In 1989, the Corcoran Gallery of Art cancelled a major retrospective of Robert Mapplethorpe’s work titled A Perfect Moment: Photographs of Robert Mapplethorpe. The main reasons for this cancellation were the inclusion of Mapplethorpe’s photographs containing homoerotic imagery and two images of nude children. The show and its cancellation caused quite a controversy, inspiring protests from within and beyond the Corcoran. Regardless of its content, the show seems to have become a symbol for the fight against institutional censorship. This past summer, thirty years after the cancellation, the Corcoran—now a part of George Washington University—installed 6.13.89, an archival exhibit reflecting on these decisions, through which it cemented this event’s status as an important moment in queer and Washington, DC history.
Gallery 102, another art gallery at the university, recently organized From the Margins, as yet another response to this anniversary. The title is a nod to bell hooks’ book Feminist Theory: From Margin to Center (1984) which describes how Black women were on the margins of contemporaneous feminist theory. In Gallery 102, however, queer people occupy those margins. The show consists mostly of photographs by queer artists and addresses issues in queer representation, identity, and the act of critique. Spanning five decades, the earliest work in this show dates from 1979, but most of the art was created this year.
In keeping with the risqué content of the cancelled Mapplethorpe exhibit, many of the photographs in From the Margins contain homoerotic imagery. The viewer becomes forced voyeur watching Peter Clough’s 93-minute video Blow Job—which depicts just that. Unlike Andy Warhol’s 1964 video with the same title, which only shows the head and expressions of a man supposedly receiving fellatio, Clough’s work focuses on the artist’s head as he performs the act on a male; full genitalia are on display. If one can tolerate the initial embarrassment of watching the video (the screening is in a dark room), one might eventually realize that the slow-motion capture of this sexual act turns it into an intimate scene. The primary goal does not seem to be the arousal of the viewer; rather, the video plainly captures two male bodies in the act of pleasure, thereby towing the line between pornography and documentary.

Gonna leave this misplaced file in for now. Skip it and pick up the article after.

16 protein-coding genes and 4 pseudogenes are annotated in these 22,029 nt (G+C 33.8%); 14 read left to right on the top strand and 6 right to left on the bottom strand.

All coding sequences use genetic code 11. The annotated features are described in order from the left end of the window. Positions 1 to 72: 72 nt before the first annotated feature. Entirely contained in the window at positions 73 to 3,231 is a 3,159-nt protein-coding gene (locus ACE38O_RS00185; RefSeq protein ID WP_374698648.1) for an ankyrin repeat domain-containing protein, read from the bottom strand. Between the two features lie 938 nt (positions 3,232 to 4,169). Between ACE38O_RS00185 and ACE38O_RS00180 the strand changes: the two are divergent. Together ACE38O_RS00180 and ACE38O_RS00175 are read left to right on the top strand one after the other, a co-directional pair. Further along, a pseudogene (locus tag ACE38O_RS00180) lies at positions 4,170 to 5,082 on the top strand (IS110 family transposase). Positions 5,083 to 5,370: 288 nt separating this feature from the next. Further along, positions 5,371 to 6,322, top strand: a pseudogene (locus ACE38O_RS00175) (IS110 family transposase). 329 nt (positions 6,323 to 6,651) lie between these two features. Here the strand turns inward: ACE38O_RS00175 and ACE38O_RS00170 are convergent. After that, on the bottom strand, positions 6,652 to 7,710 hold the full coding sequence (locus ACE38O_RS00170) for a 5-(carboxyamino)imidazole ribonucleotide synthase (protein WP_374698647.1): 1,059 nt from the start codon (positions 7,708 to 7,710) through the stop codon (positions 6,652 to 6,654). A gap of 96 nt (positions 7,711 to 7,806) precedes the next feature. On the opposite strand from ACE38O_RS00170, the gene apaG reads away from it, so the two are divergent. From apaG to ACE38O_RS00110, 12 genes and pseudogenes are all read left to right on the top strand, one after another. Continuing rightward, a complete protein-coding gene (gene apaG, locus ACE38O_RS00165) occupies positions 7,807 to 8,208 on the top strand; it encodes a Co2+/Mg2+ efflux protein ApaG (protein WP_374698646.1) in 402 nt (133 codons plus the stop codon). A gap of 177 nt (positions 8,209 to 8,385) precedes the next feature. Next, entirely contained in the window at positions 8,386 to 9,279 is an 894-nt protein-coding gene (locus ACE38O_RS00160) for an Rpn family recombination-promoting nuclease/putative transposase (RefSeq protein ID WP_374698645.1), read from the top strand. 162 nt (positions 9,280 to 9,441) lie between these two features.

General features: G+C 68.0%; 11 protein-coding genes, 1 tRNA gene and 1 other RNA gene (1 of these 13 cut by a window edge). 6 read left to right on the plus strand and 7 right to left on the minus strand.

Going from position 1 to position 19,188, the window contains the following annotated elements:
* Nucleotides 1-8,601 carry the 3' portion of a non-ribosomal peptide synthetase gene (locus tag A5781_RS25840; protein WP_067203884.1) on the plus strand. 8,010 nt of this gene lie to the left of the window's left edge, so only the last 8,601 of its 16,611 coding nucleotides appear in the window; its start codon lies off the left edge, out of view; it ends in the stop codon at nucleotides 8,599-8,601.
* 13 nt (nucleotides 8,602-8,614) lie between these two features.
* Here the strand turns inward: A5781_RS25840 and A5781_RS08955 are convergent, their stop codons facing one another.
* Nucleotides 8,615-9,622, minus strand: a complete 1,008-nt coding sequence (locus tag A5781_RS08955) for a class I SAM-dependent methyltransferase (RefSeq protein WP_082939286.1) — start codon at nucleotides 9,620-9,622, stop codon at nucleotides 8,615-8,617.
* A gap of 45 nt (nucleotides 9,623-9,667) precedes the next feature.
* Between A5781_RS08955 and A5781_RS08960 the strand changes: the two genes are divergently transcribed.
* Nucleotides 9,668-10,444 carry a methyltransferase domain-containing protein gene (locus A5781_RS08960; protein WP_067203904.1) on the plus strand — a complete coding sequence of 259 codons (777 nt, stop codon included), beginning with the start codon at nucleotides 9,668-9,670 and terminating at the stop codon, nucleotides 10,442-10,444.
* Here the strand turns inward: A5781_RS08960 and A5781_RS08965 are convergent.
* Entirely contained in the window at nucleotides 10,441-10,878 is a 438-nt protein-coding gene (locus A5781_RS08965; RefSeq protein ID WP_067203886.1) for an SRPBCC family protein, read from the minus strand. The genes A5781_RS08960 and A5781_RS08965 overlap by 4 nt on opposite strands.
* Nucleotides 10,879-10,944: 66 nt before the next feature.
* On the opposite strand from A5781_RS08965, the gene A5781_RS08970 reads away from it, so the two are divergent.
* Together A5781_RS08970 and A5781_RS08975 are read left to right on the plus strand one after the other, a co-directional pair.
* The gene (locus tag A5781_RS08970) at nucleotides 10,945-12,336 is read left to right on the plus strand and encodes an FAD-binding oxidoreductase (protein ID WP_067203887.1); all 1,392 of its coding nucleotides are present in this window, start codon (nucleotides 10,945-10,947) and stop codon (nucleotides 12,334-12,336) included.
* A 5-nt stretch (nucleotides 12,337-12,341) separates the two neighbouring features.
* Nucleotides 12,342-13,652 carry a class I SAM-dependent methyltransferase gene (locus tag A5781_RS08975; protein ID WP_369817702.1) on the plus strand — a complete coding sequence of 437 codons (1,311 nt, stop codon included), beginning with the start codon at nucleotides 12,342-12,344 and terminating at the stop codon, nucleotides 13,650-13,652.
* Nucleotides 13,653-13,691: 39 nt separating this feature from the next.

John Paradiso’s Proceed with Caution is a 25-panel mixed media work. Each panel holds a photograph of two shirtless men kissing—clipped from various erotica—which is framed by printed images of pansies and yellow caution tape against a pink background. The bright palette and flowers give the work an attractive quality. Pansies and caution tape are a recurring motif in the artist’s oeuvre. “Pansy” is a derogatory term for queer men—an association the artist is clearly trying to remediate. Here, the word “caution” can be read not only as a reference to the “explicit content” warning page at the entrance of an adult website, but it can also refer to the past and present dangers of expressing non-heteronormative love. Removed from their explicit contexts, the images become somewhat impotent. What could be so dangerous about two men kissing? Their power comes from their collective presence. The 25 images in this work are reproduced in an area greater than 4’x 4’. Their teeming reproduction attempts to normalize and center these marginalized activities.